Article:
- Auditing Tutorial
- Auditing - Home
- Auditing - Introduction
- Detection and Prevention of Fraud
- Detection and Prevention of Errors
- Auditing - Basic Principles
- Auditing - Advantages
- Auditing - Limitations
- Auditing - Classifications
- Preparation before an Audit
- Auditing - Audit Planning
- Auditing - Audit Program
- Examples of Audit Program
- Modification of Audit Program
- Methods of Audit
- Duties of Audit Staff
- Auditing - Audit Evidence
- Auditing - Types of Evidence
- Auditing - Audit Techniques
- Auditing - Internal Control
- Auditing - Internal Check
- Internal Check and Auditor
- Auditing - Internal Audit
- Auditing - Audit Sampling
- Auditing - Audit Vouching
- Auditing - Mechanized Accounting
- Auditing - Trading Transactions
- Vouching of Cash Transactions
- Auditing - Vouching of Ledger
- Auditing - Audit Verification
- Depreciation, Reserves & Provision
- Auditing - Capital and Revenue
- Auditing - Audit of Hospitals
- Audit of Educational Institutions
- Audit of Charitable Institutions
- Audit of Clubs & Theatre
- Audit of Sole Proprietary Concern
- Audit of Partnership Firms
- Auditing - Audit of Doctors
- Audit of Electricity Supply Company
- Audit of Shipping Company
- Audit of Co-Operative Societies
- Auditing - Audit of Hotels
- Auditing - Management Audit
- Auditing - Tax Audit
Auditing - Audit Techniques
Evidences are very important for an Auditor to form an opinion regarding financial statements. If Auditor fails to collect proper evidence, it will reduce the reliability of audit report. The method of collecting evidence is called audit technique. Following are a few important audit techniques −
When the Auditor verifies accounting transactions with documentary evidence, it is called vouching. Through vouching, the Auditor verifies authority and authenticity of records.
Confirmation is a technique used by an Auditor to validate the correctness of the transactions; for example, an Auditor obtains written statement directly from debtors to confirm the debtors balance as appeared in the books of client.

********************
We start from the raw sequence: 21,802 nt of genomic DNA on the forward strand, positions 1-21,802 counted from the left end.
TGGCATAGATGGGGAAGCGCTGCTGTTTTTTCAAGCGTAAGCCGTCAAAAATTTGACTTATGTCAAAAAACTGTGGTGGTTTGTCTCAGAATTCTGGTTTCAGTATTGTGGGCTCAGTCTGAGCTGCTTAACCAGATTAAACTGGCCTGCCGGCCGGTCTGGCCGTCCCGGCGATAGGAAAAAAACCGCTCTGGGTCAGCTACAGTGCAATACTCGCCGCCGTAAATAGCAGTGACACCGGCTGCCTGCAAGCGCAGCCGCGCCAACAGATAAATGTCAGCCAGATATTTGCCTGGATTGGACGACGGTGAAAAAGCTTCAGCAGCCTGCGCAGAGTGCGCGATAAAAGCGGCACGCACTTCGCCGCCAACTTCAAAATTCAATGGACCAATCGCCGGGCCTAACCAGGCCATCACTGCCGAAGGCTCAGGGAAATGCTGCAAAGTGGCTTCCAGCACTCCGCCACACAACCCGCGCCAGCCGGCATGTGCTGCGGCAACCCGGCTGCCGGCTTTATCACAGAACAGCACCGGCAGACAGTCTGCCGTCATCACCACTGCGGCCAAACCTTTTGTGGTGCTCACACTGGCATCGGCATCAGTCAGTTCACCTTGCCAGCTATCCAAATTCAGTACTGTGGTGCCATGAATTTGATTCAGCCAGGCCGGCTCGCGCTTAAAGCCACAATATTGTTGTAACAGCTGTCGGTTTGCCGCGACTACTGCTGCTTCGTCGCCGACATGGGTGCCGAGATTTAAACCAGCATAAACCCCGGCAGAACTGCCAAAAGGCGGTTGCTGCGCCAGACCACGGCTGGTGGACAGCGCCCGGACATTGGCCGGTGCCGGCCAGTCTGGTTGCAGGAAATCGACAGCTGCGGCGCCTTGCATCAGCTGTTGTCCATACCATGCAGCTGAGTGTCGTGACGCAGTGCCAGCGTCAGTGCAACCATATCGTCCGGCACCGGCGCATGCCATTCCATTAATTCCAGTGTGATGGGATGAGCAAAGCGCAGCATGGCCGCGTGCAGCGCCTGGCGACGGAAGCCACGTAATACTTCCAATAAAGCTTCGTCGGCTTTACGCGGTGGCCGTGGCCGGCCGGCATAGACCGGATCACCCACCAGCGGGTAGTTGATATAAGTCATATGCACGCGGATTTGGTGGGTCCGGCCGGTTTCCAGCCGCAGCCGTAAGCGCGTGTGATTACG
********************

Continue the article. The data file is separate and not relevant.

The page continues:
Reconciliation is a technique used by an Auditor to know the reason of differences in balances. For example, to know the difference in the bank book of the client and the bank balance as appeared in the bank statement or pass book, the Auditor prepares the reconciliation statement. The same method may be used for debtors, creditors, etc.
Testing is a technique of selecting representative transactions out of whole accounting data to draw a conclusion about all items.
Physical examination requires verification and confirmation of the physical existence of tangible assets as appears in the Balance Sheet like cash in hand, land and building, plant and machinery, etc.
Analysis is technique used by an Auditor to segregate important facts and to further study their relationship.
By scanning of books of accounts, an experienced Auditor can identify those entries which would require his attention. It is also called scrutiny of accounts.
This method is used to collect in-depth information about any transaction.
Verification of Posting
To verify posting from books of original entry to ledger account and confirm the balance, an Auditor is required to verify the postings; for example, to verify a sale book, an Auditor may verify postings from the sale register to the sale ledger. He may further calculate balances of the sale register and the sale book.
The Flow Chart technique is used by an Auditor to determine the stages of transaction and the generation of documents at all levels of transactions.
Through observation, an Auditor get an idea about reliability of the process and the procedure of an organization.
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